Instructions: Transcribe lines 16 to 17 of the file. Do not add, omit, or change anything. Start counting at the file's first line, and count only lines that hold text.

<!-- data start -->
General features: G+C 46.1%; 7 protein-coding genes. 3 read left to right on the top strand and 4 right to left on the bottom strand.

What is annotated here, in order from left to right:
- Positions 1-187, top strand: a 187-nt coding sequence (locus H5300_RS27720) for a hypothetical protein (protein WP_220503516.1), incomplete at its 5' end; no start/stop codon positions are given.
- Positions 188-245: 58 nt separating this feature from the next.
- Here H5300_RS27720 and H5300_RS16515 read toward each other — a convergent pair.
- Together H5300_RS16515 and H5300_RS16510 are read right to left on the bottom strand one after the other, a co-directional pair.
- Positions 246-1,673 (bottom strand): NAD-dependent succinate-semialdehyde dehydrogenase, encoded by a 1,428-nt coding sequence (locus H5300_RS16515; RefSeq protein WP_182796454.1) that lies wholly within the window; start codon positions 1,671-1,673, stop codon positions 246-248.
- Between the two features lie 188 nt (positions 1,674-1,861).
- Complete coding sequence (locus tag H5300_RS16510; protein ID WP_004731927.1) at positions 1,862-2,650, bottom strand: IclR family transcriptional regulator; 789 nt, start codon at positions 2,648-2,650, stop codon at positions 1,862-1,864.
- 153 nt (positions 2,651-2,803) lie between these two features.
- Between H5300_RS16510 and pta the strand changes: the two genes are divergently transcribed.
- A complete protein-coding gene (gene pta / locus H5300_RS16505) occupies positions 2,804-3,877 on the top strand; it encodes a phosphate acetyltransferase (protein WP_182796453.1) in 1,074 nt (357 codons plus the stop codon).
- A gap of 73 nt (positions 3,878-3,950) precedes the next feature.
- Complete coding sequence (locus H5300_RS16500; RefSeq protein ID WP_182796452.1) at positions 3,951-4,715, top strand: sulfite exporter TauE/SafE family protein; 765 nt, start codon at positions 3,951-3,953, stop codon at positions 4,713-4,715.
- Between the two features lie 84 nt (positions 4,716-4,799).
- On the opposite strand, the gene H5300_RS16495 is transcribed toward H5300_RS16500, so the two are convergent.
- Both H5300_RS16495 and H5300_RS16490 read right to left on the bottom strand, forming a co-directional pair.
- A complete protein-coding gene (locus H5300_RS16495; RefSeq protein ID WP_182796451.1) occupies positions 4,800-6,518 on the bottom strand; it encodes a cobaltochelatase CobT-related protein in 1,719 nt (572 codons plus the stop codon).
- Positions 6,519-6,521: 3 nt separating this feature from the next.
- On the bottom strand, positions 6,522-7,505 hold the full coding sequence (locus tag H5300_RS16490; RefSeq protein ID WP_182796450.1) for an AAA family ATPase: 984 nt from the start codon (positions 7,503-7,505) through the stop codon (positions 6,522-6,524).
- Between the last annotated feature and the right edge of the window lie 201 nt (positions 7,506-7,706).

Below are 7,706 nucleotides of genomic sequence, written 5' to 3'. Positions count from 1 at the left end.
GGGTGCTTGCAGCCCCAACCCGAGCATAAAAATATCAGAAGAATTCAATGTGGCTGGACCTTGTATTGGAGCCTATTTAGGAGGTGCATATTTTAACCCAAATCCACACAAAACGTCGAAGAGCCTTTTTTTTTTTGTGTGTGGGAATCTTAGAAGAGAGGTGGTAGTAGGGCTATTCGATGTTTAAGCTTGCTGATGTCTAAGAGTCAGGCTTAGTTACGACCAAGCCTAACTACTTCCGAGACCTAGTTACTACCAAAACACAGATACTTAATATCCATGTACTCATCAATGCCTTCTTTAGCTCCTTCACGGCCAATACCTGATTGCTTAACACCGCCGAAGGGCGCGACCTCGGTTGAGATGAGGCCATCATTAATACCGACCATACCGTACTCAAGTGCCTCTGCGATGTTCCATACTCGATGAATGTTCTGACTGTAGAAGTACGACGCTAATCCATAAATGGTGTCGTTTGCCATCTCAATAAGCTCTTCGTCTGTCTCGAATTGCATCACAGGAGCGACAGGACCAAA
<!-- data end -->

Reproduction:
- On the opposite strand, the gene H5300_RS16495 is transcribed toward H5300_RS16500, so the two are convergent.
- Both H5300_RS16495 and H5300_RS16490 read right to left on the bottom strand, forming a co-directional pair.